than beginning of September.
With all of the bulbs which I gave a resting periode with artificial heat (mainly autumn flowering daffodils)
the ' start ' at the the beginning of September seems to work because there are no losses because of
rot and they can use the better light conditions of an earlier begin.

Gerd
Title: Re: Bulb log 2018
Post by: Ian Y on September 12, 2018, 09:29:50 AM
What is a garden?
Click the link to read this week's Bulb log 3718.

[attachimg=1]
http://www.srgc.org.uk/logs/logdir/2018Sep121536740381BULB_LOG_3718.pdf (http://www.srgc.org.uk/logs/logdir/2018Sep121536740381BULB_LOG_3718.pdf)
Title: Re: Bulb log 2018
Post by: John85 on September 12, 2018, 04:59:36 PM
Ian,
Do you have a picture of the little plant umbrellas as seen on the old picture(the one with grass)?
Title: Re: Bulb log 2018
Post by: Maggi Young on September 12, 2018, 06:04:24 PM
John, those are old-fashioned  barn cloches - cannot find any  photos of ours right  now  so here are some from the internet..

[attachimg=1]

[attachimg=2]

[attachimg=3]
These last two photo from this site  - click  here (http://glangwili-farm.blogspot.com/2012/08/how-to-assemble-barn-cloche.html)
Title: Re: Bulb log 2018
Post by: Ian Y on September 19, 2018, 11:24:38 AM
Autumn colchicum and autumn crocus provide the colour in this  week's Bulb Log click the link to see all 23 pages.

[attachimg=1]
http://www.srgc.org.uk/logs/logdir/2018Sep191537352318BULB_LOG_3818.pdf (http://www.srgc.org.uk/logs/logdir/2018Sep191537352318BULB_LOG_3818.pdf)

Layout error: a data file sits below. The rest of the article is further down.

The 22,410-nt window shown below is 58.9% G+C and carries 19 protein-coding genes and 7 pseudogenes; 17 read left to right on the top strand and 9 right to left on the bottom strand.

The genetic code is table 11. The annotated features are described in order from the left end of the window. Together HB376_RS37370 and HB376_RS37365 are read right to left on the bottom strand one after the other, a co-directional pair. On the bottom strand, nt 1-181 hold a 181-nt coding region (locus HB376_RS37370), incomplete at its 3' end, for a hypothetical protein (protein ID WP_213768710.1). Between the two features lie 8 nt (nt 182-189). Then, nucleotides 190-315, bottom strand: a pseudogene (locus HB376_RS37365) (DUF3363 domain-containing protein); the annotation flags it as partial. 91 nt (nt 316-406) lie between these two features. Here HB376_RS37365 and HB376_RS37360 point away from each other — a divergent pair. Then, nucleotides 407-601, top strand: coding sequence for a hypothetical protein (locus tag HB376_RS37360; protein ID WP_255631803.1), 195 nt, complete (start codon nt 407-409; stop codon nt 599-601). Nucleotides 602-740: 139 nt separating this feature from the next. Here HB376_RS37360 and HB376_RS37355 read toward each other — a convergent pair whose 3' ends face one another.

Title: Re: Bulb log 2018
Post by: Carolyn on September 22, 2018, 03:31:49 PM
Ian,
Another interesting bulb log, thank you.  I notice that you have cyclamen hederifolium and coum growing close together in one of your beds. Most of the articles about cyclamen in the garden suggest that it is better to keep these two apart, as cyc hed will outgrow coum and be a bit of a thug.  I used to follow this advice, but the ants in my garden have other ideas and have scattered the seeds, so I now have mixed plantings in some places. The two species seem to co-exist quite happily (so far). Do you find that coum is able to cope with hederifolium in the longer term?
Another combination which has happened is C. coum and intaminatum, which seems to work well.
Title: Re: Bulb log 2018
Post by: Ian Y on September 23, 2018, 11:32:22 AM
Thanks for your comments Carolyn.

The Cyclamen coum and hederifolium have grown there from seed and so far seem perfectly happy companions - I will exercise an element of control by collecting the seeds in that sand bed as there are probably enough of cyclamen there now.

I have also read the advice that you mention and it may prove to be sound but I have found that such advice is often repeated, verbally and in print,  through many years to the point where  nobody knows the reason why it was given in the first place so I prefer to run my own trials and learn from my own mistakes.

Trust your ants;-))


Title: Re: Bulb log 2018
Post by: Ian Y on September 26, 2018, 11:47:08 AM
Autumn colours continue to delight in this week's Bulb Log with more Crocus and Colchicum flowers appearing every day......

[attachimg=1]
http://www.srgc.org.uk/logs/logdir/2018Sep261537952595BULB_LOG_3918.pdf (http://www.srgc.org.uk/logs/logdir/2018Sep261537952595BULB_LOG_3918.pdf)
Title: Re: Bulb log 2018
Post by: Ian Y on October 03, 2018, 11:26:58 AM